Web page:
This requires that you design your application with your data at its center, that you take ownership of your data, and not delegate it and its management to a third-party service—since if you keep your data “somewhere else” and always having to go and fetch it whenever you need it, you will most often be too slow. Additionally, you will be at the mercy of the availability of the third-party service—its SLA becomes your SLA.
As we have discussed, managing state in a distributed system, correctly and reliably at scale, is very hard, and contention on mutable state is the single biggest scalability killer.
How do we resolve this perceived conflict between building data-centric data-driven applications and the need for low latency, scale, and availability?
Reactive Architecture is a set of design practices and architectural principles that application designers and developers apply to ensure that a distributed system can be responsive (serve data to its users in a timely fashion), resilient (always available, self-healing), and elastic (scale both up and down on demand) by ensuring efficient management of distributed state and communication.
The best way to scale an application is often to minimize the state that is required to be strongly consistent and coordinated across multiple services. But once we minimize this data set to its core essence, how can we effectively (and correctly) manage it in a Cloud Native environment?
Reactive Architecture has intelligent forms of data replication, coordination, and persistence, and uses different flavors of Event-Driven Architectures, such as CQRS and Event Sourcing to treat a distributed system’s state similar to how databases manage their transaction logs—but with co-location of state and behavior, and each log sharded per service. In this design, you have, not just the snapshot of the current state, but the full history of all states, all the events reaching up to the current state—allowing you to replay the events on failure for self-healing, perform auditing, debugging, and replication, and letting services subscribe to each other’s state changes for asynchronous updates.
Cloud Native applications built using Reactive Architecture have scientific roots in the Actor Model which—with its reactive, autonomous, and self-healing components called “Actors”. Actors provide co-location of state and processing and are the perfect foundation for managing distributed state in the cloud. Many of these applications demonstrate remarkable properties including tens of thousands of TPS, predictable and eventually consistent behavior while switching between unreliable networks, clean bridging of logic and state, and resilience across different networks.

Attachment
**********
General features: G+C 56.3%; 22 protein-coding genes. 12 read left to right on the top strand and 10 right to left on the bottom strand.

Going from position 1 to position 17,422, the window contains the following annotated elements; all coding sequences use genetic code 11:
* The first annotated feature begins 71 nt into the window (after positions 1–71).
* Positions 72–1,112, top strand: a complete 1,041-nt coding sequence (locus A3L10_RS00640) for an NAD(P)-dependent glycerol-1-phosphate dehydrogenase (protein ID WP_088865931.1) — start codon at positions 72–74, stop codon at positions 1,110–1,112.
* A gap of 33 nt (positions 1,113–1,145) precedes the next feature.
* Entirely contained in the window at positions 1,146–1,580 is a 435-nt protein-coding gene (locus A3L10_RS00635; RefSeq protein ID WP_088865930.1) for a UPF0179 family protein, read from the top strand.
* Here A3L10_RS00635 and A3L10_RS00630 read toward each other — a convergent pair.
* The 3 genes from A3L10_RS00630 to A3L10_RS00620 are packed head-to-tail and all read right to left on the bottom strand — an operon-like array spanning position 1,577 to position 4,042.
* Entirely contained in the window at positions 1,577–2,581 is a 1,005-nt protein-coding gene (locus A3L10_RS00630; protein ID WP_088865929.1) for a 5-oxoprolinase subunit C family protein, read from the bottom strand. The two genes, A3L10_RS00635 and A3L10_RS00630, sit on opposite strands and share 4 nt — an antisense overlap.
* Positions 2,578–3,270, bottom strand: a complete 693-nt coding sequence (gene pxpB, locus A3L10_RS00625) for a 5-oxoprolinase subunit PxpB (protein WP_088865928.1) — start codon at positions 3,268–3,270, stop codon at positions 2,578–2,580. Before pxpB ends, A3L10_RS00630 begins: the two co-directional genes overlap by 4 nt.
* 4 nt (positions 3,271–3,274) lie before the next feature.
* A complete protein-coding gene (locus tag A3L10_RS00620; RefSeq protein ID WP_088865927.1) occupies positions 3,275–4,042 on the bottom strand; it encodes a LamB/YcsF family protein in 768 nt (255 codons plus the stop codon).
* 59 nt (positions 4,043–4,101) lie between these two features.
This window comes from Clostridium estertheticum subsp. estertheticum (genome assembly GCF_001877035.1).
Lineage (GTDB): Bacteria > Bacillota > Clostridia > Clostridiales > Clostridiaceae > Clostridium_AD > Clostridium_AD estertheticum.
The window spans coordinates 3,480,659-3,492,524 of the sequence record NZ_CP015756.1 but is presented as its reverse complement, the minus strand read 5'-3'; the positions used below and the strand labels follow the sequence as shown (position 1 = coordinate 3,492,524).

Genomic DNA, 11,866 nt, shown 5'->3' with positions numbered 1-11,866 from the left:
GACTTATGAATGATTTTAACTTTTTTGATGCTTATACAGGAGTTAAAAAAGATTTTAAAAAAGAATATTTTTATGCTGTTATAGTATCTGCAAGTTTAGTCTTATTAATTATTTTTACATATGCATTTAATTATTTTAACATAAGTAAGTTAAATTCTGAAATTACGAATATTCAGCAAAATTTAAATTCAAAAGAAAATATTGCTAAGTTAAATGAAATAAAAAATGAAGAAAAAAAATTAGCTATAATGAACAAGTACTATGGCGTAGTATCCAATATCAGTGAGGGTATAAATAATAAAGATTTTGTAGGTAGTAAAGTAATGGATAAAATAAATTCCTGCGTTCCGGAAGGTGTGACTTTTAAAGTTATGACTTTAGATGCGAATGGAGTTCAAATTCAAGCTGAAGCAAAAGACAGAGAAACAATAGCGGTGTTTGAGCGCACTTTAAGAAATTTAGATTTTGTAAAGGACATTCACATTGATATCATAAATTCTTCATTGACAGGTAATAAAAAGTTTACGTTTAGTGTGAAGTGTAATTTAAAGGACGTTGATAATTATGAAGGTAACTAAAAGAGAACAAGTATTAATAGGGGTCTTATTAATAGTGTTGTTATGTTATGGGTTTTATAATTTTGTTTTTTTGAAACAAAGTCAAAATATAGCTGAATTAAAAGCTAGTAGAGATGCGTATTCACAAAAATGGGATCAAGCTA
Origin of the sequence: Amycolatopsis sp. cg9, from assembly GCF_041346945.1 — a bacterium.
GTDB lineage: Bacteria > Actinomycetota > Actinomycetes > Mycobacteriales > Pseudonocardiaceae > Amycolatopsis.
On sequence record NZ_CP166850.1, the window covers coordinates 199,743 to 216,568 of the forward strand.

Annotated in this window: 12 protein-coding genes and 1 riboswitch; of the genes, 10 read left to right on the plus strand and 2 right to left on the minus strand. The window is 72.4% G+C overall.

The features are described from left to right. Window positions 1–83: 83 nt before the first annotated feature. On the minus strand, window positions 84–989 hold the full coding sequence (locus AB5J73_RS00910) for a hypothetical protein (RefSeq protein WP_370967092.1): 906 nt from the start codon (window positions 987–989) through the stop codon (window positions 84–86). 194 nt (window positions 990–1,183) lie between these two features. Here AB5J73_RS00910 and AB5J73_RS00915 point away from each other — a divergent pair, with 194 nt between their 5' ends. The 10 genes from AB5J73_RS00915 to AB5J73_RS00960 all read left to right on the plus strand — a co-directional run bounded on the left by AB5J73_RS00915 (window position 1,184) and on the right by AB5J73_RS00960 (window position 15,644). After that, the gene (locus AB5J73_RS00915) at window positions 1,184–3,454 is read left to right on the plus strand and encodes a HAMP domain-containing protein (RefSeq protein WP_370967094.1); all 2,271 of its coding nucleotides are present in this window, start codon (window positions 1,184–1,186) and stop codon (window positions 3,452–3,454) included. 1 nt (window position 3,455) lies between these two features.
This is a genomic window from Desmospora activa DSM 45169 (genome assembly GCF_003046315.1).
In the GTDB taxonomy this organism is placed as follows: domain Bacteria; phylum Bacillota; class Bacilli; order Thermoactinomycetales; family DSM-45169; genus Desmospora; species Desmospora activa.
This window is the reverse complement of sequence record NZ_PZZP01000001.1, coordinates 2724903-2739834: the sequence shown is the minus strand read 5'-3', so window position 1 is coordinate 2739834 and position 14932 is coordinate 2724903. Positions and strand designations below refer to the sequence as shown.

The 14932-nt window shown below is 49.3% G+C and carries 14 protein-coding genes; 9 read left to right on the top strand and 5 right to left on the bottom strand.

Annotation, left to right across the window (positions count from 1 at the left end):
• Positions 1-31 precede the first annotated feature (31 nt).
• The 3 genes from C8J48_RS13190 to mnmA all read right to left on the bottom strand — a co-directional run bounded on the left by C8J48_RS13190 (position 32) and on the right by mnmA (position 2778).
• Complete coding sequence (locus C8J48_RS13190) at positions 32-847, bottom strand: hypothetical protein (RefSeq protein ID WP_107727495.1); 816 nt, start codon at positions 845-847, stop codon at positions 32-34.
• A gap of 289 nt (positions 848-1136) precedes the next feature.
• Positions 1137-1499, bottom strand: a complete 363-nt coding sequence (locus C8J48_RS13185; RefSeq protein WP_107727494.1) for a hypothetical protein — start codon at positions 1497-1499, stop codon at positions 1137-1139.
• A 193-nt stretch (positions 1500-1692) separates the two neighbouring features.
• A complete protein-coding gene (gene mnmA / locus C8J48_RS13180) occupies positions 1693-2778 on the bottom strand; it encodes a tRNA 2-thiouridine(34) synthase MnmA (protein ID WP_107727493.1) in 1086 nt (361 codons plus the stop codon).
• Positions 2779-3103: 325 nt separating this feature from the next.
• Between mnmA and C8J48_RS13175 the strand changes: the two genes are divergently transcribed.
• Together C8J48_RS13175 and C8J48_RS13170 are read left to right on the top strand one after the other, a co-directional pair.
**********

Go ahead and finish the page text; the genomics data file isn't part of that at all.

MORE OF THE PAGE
Other forms of distributed cloud systems, such as Function-as-a-Service (FaaS) or services wired up with a Service Mesh like Istio, can address some of the Cloud Native application requirements. However, when used to build stateful, data-centric, and event-driven application developers can quickly run into limits with those systems, or even worse, design themselves into corners. For example, while systems that use database scaling or replicated cache systems scale initially, they eventually hit a ceiling or can experience resilience issues as the load and/or data volumes increase beyond it’s designed capacity.
Reactive Architecture has a demonstrated ability to address all Cloud Native application requirements?, with use-cases ranging from stateless to stateful, gracefully at scale, while ?offering developers insurance against changing application requirements.
Cloud Native applications are on the rise but if you enter this new world carrying old tools, habits, and practices not designed for the cloud, you are up for a challenge. It will make it very hard for the cloud to live up to its promises of fast turn-around time, cost efficiency, great scalability, and availability. In particular, if you embark on building inherently stateful, data-centric, event-driven applications. Here, Reactive Architecture can provide the bedrock we all need to tackle the challenges we are facing when moving to the cloud.
For further reading on Reactive Architecture, see my mini-book: “Reactive Microsystems: The Evolution of Microservices at Scale”.